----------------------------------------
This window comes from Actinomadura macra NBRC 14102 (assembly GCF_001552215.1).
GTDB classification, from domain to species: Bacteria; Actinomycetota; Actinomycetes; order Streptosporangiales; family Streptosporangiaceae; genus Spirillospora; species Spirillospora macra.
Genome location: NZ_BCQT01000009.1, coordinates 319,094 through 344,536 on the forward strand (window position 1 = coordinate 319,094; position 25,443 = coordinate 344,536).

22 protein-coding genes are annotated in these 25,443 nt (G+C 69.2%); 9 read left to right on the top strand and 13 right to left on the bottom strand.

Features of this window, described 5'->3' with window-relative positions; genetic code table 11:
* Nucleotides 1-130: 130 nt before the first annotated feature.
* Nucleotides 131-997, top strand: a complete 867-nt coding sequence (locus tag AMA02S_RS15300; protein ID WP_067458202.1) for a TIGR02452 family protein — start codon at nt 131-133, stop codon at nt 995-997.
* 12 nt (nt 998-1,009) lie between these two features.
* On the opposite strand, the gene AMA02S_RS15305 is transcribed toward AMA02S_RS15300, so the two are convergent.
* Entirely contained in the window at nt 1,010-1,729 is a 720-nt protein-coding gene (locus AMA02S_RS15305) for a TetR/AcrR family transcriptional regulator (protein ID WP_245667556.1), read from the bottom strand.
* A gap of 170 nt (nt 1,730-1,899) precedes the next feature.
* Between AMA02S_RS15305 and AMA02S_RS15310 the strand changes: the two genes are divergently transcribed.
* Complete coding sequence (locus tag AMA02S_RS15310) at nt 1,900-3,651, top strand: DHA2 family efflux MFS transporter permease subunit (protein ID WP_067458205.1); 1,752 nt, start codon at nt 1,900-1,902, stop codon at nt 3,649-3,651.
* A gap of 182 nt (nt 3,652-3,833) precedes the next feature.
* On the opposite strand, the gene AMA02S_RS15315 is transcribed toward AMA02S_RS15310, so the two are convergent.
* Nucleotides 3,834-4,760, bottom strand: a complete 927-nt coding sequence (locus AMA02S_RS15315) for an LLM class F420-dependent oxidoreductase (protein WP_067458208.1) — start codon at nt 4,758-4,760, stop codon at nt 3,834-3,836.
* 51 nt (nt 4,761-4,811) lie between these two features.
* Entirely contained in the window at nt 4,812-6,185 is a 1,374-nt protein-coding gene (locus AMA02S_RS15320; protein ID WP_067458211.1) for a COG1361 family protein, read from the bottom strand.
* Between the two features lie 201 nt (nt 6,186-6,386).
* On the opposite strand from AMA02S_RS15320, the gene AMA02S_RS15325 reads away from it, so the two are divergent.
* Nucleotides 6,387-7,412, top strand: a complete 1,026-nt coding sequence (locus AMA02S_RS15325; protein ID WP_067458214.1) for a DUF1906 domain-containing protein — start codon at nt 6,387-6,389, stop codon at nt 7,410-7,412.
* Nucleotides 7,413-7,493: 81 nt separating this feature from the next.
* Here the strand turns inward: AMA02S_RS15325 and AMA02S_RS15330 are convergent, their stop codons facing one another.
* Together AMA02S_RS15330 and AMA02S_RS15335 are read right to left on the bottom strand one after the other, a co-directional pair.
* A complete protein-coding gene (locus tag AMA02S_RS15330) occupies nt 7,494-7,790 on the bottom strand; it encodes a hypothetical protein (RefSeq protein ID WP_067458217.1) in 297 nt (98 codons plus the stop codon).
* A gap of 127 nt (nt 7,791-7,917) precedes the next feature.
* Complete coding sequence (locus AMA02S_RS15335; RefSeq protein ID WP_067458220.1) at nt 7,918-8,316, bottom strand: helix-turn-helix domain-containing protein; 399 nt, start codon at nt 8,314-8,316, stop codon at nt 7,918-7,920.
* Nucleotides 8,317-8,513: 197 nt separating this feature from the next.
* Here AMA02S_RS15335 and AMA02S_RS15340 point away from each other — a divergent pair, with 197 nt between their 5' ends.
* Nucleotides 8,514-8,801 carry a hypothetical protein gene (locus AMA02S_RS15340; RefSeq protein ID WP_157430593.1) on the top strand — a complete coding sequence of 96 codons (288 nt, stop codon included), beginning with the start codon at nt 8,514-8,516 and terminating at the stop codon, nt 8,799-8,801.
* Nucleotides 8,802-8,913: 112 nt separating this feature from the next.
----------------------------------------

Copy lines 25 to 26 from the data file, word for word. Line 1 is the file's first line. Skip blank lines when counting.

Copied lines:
* A complete protein-coding gene (locus tag AMA02S_RS15330) occupies nt 7,494-7,790 on the bottom strand; it encodes a hypothetical protein (RefSeq protein ID WP_067458217.1) in 297 nt (98 codons plus the stop codon).
* A gap of 127 nt (nt 7,791-7,917) precedes the next feature.